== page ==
Then, sadly, I went to Wikipedia which told me that this is passage is now not regarded as authentic, but a product of the eleventh-century ideological struggle against the Khazars (a Turkic people and kingdom whose nobility and royal family converted to Judaism). Nonetheless it's interesting to read.

Robert Graves, in I, Claudius, relates a minority, probably apocryphal, story of the death of the Emperor Tiberius died: that after he had died, Caligula took the ring off his finger and proclaimed himself emperor, only for a slave to run out after him crying, "he's still alive!" Macro says "It's probably just the wind moving him, giving that impression." The slave replies, "No, he's really still alive; he's asking for his supper." Caligula and Macro go back in, smother Tiberius with his pillow, then go back out again and announce that Tiberius is definitely dead.

[murder of Tiberius from _I Claudius_]

Considering this, I was interested to see what Josephus had to say on the matter. He doesn't repeat this story, but you can still see from it how the other story arose.

When the Romans understood that Tiberius was dead, they rejoiced at the good news, but had not courage to believe it; not because they were unwilling it should be true, for they would have given huge sums of money that it might be so, but because they were afraid, that if they had showed their joy when the news proved false, their joy should be openly known, and they should be accused for it, and be thereby undone. For this Tiberius had brought a vast number of miseries on the best families of the Romans, since he was easily inflamed with passion in all cases, and was of such a temper as rendered his anger irrevocable, till he had executed the same, although he had taken a hatred against men without reason; for he was by nature fierce in all the sentences he gave, and made death the penalty for the lightest offenses; insomuch that when the Romans heard the rumour about his death gladly, they were restrained from the enjoyment of that pleasure by the dread of such miseries as they foresaw would follow, if their hopes proved ill-grounded.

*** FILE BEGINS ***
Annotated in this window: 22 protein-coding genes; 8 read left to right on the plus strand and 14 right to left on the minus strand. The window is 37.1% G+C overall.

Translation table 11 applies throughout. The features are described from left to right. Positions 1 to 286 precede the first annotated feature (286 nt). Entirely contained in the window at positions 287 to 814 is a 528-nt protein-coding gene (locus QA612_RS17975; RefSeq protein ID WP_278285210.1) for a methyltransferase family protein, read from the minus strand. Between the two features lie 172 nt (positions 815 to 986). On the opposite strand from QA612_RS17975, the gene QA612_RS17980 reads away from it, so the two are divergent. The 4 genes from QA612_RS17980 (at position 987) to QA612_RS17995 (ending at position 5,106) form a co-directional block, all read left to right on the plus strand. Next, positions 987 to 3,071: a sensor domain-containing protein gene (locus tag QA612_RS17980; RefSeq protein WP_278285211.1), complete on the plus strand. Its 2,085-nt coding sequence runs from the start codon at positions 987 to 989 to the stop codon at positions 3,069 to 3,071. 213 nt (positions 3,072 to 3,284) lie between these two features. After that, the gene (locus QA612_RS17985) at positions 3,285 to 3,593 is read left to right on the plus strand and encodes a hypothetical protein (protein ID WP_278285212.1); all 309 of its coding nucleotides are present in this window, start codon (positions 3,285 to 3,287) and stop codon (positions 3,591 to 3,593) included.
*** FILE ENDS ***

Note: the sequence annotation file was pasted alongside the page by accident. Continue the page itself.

Now Marsyas, Agrippa's freed-man, as soon as he heard of Tiberius's death, came running to tell Agrippa the news; and finding him going out to the bath, he gave him a nod, and said, in the Hebrew tongue, "The lion is dead;" who, understanding his meaning, and being ovejoyed at the news, "Nay," said he, "but all sorts of thanks and happiness attend thee for this news of thine; only I wish that what thou sayest may prove true."

Now the centurion who was set to keep Agrippa, when he saw with what haste Marsyas came, and what joy Agrippa had from what he said, he had a suspicion that his words implied some great innovation of affairs, and he asked them about what was said. They at first diverted the discourse; but upon his further pressing, Agrippa, without more ado, told him, for he was already become his friend; so he joined with him in that pleasure which this news occasioned, because it would be fortunate to Agrippa, and made him a supper. But as they were feasting, and the cups went about, there came one who said that Tiberius was still alive, and would return to the city in a few days. At which news the centurion was exceedingly troubled, because he had done what might cost him his life, to have treated so joyfully a prisoner, and this upon the news of the death of Caesar; so he thrust Agrippa from the couch whereon he lay, and said, "Dost thou think to cheat me by a lie about the emperor without punishment? and shalt not thou pay for this thy malicious report at the price of thine head?" When he had so said, he ordered Agrippa to be bound again, (for he had loosed him before,) and kept a severer guard over him than formerly, and in that evil condition was Agrippa that night; but the next day the rumour increased in the city, and confirmed the news that Tiberius was certainly dead; insomuch that men durst now openly and freely talk about it; nay, some offered sacrifices on that account.

Of course the Romans, celebrating the death of Tiberius, did not realise they had merely gone from the frying pan to the fire with the accession of Caligula. Josephus implies that Caligula's eventual assassination was divine punishment for daring to call himself a god (XVIII.7.256):

Now Caius* managed public affairs with great magnanimity during the first and second year of his reign, and behaved himself with such moderation, that he gained the good-will of the Romans themselves, and of his other subjects. But, in process of time, he went beyond the bounds of human nature in his conceit of himself, and by reason of the vastness of his dominions made himself a god, and took upon himself to act in all things to the reproach of the Deity itself.

* I.e. Gaius (= Caligula), the spelling going back to before the invention of the letter G.

King Agrippa, in the above passage, was in prison in Rome at the time of the death of Tiberius, having fallen foul of Tiberius; he remained in Rome afterwards (which seems strange for a king of Judaea!), and was there at the time of the assassination of Caligula too, in the events of which time he played a role, as described in frankly unnecessary detail, from the point of view of history of the Jews, in Book XIX.

[Josephus] Josephus notes